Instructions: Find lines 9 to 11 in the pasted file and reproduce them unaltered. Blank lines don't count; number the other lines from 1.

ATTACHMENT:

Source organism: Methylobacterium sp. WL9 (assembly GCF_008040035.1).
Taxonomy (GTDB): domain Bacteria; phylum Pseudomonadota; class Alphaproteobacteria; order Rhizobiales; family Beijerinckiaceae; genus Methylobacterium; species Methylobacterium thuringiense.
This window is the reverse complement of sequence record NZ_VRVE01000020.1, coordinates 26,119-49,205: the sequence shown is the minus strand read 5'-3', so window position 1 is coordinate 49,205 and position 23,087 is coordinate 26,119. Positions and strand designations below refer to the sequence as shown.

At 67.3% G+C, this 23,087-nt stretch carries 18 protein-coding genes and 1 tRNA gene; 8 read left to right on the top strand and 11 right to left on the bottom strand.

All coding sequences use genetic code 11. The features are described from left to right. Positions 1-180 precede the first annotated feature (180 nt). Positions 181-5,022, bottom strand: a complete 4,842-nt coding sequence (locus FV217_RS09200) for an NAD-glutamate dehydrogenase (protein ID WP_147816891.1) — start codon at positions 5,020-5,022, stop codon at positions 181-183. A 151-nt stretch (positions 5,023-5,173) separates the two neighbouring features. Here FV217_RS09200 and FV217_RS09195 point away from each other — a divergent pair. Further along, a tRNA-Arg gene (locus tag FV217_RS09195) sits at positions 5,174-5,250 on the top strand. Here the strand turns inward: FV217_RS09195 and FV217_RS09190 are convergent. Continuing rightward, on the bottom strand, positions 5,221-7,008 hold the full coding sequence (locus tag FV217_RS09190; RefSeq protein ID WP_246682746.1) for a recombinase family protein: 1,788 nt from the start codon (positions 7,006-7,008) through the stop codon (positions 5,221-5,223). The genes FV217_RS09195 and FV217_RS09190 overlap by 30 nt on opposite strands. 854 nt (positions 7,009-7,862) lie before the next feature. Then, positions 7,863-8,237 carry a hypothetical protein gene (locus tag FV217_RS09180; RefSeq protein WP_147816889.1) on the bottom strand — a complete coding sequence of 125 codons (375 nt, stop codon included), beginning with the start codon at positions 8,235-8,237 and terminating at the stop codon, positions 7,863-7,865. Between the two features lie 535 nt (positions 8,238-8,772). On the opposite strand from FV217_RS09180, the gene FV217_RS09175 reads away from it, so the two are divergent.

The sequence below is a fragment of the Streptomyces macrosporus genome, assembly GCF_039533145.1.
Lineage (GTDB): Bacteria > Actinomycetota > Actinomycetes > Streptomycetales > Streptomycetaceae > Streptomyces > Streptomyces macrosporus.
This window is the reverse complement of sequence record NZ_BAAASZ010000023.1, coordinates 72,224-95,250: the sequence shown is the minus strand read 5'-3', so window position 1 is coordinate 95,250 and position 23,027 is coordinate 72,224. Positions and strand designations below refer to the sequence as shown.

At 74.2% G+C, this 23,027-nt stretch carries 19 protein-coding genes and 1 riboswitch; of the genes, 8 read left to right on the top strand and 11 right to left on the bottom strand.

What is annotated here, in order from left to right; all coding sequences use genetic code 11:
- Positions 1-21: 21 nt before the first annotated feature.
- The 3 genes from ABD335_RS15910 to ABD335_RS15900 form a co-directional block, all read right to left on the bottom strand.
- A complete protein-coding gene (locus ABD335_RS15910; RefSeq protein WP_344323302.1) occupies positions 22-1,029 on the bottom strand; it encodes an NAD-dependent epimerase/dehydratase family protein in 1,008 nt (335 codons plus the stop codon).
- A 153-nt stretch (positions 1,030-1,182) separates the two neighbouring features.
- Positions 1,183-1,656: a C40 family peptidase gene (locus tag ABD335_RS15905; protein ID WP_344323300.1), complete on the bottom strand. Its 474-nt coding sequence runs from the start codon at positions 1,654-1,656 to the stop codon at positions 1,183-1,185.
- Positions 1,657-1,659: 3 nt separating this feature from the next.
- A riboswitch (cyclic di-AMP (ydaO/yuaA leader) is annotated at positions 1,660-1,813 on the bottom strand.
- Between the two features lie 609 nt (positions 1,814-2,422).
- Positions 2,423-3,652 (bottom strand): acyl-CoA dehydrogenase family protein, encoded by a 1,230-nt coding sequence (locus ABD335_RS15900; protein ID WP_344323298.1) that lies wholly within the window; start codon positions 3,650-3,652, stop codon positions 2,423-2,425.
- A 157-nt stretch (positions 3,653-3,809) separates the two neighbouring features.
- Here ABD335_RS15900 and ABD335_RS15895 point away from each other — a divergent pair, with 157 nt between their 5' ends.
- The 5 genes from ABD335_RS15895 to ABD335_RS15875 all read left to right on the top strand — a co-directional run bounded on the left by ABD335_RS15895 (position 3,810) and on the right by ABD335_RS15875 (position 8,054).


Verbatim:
At 74.2% G+C, this 23,027-nt stretch carries 19 protein-coding genes and 1 riboswitch; of the genes, 8 read left to right on the top strand and 11 right to left on the bottom strand.

What is annotated here, in order from left to right; all coding sequences use genetic code 11:
- Positions 1-21: 21 nt before the first annotated feature.